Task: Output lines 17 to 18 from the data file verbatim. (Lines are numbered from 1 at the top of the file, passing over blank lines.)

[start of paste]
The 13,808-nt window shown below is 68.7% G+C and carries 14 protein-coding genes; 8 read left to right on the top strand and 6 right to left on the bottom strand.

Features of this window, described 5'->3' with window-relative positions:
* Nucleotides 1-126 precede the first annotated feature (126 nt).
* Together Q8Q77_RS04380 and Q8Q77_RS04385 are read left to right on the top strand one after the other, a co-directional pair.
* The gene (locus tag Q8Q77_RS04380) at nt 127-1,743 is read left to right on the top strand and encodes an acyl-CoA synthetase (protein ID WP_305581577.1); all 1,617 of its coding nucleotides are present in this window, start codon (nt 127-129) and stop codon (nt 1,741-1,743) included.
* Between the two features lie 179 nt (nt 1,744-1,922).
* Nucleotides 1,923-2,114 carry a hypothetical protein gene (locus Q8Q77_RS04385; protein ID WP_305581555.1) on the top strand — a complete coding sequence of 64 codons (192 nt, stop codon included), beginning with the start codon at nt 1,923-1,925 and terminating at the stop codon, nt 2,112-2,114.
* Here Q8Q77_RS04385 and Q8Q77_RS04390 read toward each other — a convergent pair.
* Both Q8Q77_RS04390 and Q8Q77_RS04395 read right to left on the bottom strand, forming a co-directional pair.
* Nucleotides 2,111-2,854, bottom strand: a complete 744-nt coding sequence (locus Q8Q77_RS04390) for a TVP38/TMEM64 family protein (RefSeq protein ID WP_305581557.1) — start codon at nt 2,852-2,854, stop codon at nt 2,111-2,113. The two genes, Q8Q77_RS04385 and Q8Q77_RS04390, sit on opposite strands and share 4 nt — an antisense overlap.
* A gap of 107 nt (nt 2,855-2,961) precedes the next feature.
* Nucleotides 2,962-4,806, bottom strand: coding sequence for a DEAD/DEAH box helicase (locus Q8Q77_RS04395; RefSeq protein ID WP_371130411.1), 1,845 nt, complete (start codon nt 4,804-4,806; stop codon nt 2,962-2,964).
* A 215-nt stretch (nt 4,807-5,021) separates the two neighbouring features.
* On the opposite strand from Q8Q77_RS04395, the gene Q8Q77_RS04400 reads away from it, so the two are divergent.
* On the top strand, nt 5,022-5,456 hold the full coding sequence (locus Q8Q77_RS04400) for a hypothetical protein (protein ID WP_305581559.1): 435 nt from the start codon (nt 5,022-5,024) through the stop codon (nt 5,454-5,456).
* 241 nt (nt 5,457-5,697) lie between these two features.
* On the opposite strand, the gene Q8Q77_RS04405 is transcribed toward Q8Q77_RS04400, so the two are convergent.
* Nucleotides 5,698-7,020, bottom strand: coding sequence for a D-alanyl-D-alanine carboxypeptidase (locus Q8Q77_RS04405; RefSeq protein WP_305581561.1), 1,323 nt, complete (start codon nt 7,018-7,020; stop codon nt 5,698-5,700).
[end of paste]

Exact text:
* On the opposite strand, the gene Q8Q77_RS04405 is transcribed toward Q8Q77_RS04400, so the two are convergent.
* Nucleotides 5,698-7,020, bottom strand: coding sequence for a D-alanyl-D-alanine carboxypeptidase (locus Q8Q77_RS04405; RefSeq protein WP_305581561.1), 1,323 nt, complete (start codon nt 7,018-7,020; stop codon nt 5,698-5,700).